Why remake a shoddy, tasteless British comedy? Why be so fixated on Western entertainment when we`ve so much literary and pulp talent out here?
Just leave aside these vital questions and focus on the ensemble cast of Daddy Cool that sparkles with borrowed wit. The Goan setting and the quaint rooms housing distraught emotions keep us smiling.
The setting is a Christian funeral. But at times the funeral jokes have us coughing in embarrassment. The dead man has two sons - a responsible, young bespectacled householder (Suniel Shetty) and a carefree cassanova novelist (Ashish Chowdhary) who flies in jetlagged just in time for daddy`s funeral.
And Sharad Saxena is deadly in his stillness as the dead man.
Interestingly, daddy has a secret in his closet. And that`s Rajpal Yadav, his gay lover.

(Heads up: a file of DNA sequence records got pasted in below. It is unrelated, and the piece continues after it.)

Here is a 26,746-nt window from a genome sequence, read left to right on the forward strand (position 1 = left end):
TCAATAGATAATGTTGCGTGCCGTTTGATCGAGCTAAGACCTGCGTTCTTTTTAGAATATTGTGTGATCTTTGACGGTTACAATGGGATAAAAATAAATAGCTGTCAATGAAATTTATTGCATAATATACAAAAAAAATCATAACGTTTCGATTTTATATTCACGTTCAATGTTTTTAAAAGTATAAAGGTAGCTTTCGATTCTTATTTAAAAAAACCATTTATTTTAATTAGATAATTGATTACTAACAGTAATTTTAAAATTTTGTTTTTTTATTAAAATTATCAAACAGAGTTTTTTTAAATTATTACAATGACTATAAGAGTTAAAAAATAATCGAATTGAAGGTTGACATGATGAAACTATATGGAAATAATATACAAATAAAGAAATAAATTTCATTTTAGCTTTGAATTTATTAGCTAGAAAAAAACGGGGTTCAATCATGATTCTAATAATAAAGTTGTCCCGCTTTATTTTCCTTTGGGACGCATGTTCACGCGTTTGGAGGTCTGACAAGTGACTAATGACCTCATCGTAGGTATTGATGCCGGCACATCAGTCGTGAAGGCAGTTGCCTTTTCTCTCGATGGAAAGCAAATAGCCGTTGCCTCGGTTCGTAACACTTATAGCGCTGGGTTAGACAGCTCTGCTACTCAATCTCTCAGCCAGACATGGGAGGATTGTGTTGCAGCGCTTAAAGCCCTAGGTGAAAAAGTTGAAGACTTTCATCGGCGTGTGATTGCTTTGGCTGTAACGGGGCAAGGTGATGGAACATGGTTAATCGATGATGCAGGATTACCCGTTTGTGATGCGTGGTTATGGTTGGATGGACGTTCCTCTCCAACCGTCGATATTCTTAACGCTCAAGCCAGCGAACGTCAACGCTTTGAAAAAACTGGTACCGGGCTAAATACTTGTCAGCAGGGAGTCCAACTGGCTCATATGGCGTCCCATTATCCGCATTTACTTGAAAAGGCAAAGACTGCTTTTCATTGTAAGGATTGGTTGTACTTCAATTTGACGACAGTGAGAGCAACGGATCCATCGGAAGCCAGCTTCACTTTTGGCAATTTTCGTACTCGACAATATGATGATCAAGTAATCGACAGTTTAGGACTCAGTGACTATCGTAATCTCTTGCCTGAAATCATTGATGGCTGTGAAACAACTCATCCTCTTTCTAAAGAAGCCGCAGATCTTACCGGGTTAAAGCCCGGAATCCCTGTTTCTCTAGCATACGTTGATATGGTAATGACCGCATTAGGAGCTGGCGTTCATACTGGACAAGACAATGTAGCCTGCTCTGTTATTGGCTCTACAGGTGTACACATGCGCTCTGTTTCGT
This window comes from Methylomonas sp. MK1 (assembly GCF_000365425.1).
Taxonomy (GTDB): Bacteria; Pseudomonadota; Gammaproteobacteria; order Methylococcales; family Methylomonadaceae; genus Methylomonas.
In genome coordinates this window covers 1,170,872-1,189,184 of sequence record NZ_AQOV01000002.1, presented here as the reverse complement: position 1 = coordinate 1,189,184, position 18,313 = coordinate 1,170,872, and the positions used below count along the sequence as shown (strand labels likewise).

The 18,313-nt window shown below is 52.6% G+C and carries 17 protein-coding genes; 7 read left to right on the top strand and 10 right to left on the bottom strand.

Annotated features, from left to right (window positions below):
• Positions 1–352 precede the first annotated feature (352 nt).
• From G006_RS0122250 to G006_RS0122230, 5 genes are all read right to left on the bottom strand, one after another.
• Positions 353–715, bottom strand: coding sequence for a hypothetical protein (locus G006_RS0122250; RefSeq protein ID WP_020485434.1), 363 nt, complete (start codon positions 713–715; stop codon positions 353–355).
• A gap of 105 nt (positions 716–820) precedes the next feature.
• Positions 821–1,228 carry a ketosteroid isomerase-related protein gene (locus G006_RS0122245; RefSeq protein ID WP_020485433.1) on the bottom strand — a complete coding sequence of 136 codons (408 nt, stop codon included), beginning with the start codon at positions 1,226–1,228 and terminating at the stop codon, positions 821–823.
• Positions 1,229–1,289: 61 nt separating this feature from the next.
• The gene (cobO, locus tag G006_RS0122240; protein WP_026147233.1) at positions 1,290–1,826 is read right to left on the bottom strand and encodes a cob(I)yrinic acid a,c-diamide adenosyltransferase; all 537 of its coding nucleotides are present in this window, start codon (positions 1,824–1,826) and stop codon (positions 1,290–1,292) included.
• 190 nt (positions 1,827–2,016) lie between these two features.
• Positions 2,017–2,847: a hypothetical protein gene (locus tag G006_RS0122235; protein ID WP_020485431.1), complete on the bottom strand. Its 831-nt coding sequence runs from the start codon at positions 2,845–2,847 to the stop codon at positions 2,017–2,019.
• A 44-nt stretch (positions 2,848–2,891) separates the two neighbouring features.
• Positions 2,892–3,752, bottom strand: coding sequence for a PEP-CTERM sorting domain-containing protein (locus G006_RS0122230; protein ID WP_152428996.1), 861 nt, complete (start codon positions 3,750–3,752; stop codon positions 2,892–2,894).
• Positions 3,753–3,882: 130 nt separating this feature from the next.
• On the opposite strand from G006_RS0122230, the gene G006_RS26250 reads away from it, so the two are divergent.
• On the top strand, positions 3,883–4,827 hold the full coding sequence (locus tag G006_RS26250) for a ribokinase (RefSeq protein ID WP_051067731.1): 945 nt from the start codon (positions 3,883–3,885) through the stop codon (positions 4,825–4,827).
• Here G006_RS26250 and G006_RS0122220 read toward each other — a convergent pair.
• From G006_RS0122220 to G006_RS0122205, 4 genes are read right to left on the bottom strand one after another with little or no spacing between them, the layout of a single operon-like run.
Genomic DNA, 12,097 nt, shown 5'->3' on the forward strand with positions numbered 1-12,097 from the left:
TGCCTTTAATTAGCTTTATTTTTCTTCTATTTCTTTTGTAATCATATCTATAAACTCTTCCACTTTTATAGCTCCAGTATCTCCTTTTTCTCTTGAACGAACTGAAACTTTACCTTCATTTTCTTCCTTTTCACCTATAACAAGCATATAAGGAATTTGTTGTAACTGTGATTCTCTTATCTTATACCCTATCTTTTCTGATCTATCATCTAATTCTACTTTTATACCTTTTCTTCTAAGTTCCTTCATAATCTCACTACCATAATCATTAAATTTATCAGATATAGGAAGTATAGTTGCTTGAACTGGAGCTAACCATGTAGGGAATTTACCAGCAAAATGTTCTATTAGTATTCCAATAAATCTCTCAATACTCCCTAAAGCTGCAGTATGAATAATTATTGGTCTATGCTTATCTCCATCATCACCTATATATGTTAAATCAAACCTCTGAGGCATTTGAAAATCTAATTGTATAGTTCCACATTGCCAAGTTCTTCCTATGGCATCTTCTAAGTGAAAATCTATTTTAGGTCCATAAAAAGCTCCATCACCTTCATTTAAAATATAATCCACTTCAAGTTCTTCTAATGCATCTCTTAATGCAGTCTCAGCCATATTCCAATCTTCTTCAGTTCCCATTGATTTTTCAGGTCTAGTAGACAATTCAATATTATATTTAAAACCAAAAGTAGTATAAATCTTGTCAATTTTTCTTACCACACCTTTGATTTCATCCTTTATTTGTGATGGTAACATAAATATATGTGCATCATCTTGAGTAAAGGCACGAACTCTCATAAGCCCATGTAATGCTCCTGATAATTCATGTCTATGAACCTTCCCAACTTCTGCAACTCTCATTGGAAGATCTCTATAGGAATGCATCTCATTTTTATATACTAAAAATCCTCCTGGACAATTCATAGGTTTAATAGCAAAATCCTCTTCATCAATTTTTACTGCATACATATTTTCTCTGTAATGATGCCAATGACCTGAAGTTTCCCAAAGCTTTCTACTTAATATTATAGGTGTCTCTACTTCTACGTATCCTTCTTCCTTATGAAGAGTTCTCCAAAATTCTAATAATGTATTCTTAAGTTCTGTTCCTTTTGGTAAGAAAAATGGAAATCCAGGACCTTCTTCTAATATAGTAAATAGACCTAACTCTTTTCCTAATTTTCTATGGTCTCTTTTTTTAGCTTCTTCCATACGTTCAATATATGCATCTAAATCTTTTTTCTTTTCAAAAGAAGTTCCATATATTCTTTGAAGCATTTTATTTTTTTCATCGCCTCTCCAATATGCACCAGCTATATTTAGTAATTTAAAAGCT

Isska matlab tum dono gay ke bete ho! squeals Aarti Chabria to her screen-husband Suniel Shetty and his brother Ashish.
Ironically after copying everything in sight in the original - from the characters to the dialogues - the desi adaptors get cold feet and decide the gay lover was an imposter.
To be fair to this feisty farce, Daddy Cool makes you smile, specially Aftab Shivdasani as a drugged-out goofy lover-boy. He is better than the actor who played the role originally.
Shetty as the responsible son, who is a little tired of shouldering family responsibilitie but nonetheless determined to see the show through, is controlled and comically karmic. His climactic speech in praise of his father is rousing. Rajpal Yadav as the gay lover is superbly restrained.
And then there`s Sophie Chowdhary as the suitably sexy airhead.
Blessedly this farce doesn`t opt for desperate measures. It
keeps it cool most of the way.